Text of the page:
tremble clef

Tuesday, July 04, 2006

Bertine Zetlitz, "500" (2006)

On a recent but already-famous episode of Kathy Griffin's My List On The D-List, which I've been dutifully watching while here in the US because I'm often too gay to live, our protagonist gets to meet her fans backstage after one of her gigs in Virginia. The one who gets the most airtime is an Asian-American doctor, and he deserves it because, when he meets Kathy, he totally, how you say, FAGS THE HELL OUT. What a scene. While one hand clutched my splitting sides, my other hand was held over my eyes, since I could barely stand to watch the good doctor scream like a howler monkey and offer to give Kathy a free pap as a way of showing his fandom. Oh lord, I thought, some people can be so undignifed.

Well, look away, because I'm quite excited about the return of Bertine Zetlitz.

My love of Ms. Zetlitz has only increased since I pitted her in a deathmatch with Annie and her previous album Rollerskating went on to become my favorite record of 2004. The new long player, My Italian Greyhound, is due Sep 11, but its first single hit her native Norwegian streets yesterday. "500" is therefore being released far ahead of the album, which I immediately took to be a good sign: I imagined that she and producer Fred Ball (aka Pleasure) laid down a track so strong and catchy that she couldn't wait for the rest of the album to be finished before she put out the single.

For me "500" is indeed a stonker, though it's also surprisingly unconventional. Unconventional as a pop track, that is: within Bertine's own oeuvre "500" bears some resemblance to "Ah-ah" in the way it's mostly rhythm and groove, although melodically it also reminds me somewhat of one of Rollerskating's highlights, "Wicked Wonderboys." But compared to what elsewhere passes as a pop track, and against the expectation I've mentioned that this would be a "classic-shaped" pop single, "500" is not very conventional at all.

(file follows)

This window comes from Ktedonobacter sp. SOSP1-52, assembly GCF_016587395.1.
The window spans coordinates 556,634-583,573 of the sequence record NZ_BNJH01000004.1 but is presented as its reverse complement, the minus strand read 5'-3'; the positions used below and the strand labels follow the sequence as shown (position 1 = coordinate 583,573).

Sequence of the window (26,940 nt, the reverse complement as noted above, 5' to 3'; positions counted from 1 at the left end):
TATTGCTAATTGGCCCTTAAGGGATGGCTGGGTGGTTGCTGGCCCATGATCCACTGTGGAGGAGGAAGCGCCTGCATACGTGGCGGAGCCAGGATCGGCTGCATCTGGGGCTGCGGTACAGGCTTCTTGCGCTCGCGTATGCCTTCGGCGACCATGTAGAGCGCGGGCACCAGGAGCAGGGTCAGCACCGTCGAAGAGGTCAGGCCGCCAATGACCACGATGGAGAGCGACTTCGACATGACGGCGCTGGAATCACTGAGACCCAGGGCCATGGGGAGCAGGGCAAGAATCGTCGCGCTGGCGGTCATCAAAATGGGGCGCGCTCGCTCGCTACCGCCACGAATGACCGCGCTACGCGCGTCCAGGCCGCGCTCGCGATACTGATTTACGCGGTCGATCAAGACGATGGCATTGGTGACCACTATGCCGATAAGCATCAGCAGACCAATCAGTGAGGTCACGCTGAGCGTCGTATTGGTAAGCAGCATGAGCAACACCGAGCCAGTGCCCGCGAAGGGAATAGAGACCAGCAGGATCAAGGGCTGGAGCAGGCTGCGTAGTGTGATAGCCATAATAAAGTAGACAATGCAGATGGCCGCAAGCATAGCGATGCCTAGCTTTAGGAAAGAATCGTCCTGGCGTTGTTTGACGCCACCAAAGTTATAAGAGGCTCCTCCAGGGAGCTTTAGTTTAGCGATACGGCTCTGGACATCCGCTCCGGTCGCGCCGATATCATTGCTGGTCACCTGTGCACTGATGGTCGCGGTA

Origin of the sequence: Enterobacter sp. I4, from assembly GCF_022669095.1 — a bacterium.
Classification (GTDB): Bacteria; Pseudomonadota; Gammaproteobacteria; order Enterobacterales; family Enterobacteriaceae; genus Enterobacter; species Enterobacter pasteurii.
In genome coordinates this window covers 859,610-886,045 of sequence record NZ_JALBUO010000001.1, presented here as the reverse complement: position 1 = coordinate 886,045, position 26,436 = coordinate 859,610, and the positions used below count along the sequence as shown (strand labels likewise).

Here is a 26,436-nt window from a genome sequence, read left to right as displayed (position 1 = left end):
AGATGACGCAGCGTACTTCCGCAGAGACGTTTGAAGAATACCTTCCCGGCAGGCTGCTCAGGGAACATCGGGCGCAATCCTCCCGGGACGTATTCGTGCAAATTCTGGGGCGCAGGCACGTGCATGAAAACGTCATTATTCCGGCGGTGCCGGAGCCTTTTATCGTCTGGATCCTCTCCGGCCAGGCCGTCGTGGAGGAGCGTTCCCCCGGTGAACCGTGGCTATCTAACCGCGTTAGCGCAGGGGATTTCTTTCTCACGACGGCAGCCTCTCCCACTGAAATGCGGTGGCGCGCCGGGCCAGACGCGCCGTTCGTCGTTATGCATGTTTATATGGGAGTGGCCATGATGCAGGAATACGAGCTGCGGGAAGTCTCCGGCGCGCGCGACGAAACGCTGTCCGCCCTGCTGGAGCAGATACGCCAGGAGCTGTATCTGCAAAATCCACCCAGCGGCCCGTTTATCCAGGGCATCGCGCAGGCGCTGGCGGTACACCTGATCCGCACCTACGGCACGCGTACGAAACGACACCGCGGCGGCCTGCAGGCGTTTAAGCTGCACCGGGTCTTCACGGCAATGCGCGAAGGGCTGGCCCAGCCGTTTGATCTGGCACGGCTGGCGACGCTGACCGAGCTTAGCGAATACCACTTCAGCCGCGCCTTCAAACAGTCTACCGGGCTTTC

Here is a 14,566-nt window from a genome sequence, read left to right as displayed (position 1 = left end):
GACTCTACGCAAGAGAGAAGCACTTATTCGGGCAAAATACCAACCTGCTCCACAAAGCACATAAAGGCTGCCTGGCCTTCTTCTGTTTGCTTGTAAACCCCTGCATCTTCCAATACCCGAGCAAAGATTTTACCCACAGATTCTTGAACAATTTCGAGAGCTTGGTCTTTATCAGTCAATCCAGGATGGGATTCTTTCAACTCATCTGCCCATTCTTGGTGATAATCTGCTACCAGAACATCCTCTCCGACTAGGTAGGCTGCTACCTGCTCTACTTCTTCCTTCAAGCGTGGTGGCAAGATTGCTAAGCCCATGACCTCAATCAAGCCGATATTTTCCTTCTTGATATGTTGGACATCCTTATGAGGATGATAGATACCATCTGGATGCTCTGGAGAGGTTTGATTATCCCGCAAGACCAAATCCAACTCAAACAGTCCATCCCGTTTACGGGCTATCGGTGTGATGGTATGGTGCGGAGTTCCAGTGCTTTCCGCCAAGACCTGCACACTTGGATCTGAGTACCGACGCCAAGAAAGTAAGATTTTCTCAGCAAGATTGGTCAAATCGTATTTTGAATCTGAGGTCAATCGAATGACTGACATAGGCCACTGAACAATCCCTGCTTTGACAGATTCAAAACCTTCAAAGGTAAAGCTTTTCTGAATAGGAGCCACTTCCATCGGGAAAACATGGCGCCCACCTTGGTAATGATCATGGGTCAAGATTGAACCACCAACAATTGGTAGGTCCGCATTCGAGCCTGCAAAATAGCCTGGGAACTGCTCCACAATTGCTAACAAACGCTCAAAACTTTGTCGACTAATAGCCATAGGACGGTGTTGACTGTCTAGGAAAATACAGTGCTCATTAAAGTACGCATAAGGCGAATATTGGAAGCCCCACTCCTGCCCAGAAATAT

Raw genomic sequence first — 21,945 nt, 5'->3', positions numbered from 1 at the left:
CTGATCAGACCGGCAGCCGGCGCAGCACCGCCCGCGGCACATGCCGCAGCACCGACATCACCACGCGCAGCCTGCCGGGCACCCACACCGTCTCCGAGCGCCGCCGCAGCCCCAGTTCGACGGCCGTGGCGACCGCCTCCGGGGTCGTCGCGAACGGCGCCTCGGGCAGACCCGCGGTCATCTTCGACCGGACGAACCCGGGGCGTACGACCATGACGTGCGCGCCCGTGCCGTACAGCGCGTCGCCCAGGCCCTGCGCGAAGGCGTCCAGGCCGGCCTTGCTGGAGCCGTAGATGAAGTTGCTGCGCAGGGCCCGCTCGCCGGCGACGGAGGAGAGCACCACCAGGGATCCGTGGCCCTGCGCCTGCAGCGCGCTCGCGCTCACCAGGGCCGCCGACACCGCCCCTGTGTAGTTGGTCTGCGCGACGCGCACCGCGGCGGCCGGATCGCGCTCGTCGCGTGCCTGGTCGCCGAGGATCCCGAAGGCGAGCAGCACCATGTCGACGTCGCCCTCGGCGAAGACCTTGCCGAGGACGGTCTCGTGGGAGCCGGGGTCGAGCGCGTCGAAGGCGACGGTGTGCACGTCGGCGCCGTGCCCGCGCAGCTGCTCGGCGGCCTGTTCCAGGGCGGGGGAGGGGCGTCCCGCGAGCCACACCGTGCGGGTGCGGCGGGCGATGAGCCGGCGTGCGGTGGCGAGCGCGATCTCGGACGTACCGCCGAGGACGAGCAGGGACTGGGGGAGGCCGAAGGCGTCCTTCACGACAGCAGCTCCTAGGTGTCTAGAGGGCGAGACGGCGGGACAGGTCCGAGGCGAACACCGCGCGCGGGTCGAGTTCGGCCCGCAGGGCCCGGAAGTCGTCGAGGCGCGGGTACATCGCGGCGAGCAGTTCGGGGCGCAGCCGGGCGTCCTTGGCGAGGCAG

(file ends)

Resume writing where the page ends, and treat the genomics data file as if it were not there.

There is, most strikingly, not much of a distinction in the song between verse, chorus, and middle eight. For instance, what arguably serves as the middle eight (at the 1:42 mark) is in fact just the verse and chorus repeated, but with the backing track all but dropped out: a neat demonstration that the song relies more on variations in groove to create structure. Otherwise, there are two, perhaps three main parts to the song: in one Bertine sings various lines built around the title phrase (though the second time around the refrain changes to "600"), while a second section simply consists of the lines "You've been on my mind/Suddenly gone blind/You've been on my mind." Not that it ultimately matters, but I'm inclined to agree with Edward over at EBM (from where you can also get the mp3) that the latter is probably the chorus, since, as he puts it, "the bass cuts deeper." I would add that "you've been on my mind" functions a little more like a chorus, despite not having the title phrase, because it's where Bertine does her trademark doubletracked vocals, which I can never listen to without feeling my heart leap out of its designated cavity. Furthermore, those lines, when they appear for the second time, are followed by a woozy synth riff. It sounds a little bit like the break from Andreas Johnson's "Glorious," and gains more and more prominence as the song progresses, to the point where it too competes to be the main feature or chorus of the song. All of which is a long-winded way of saying: everything's a catchy hook in this track.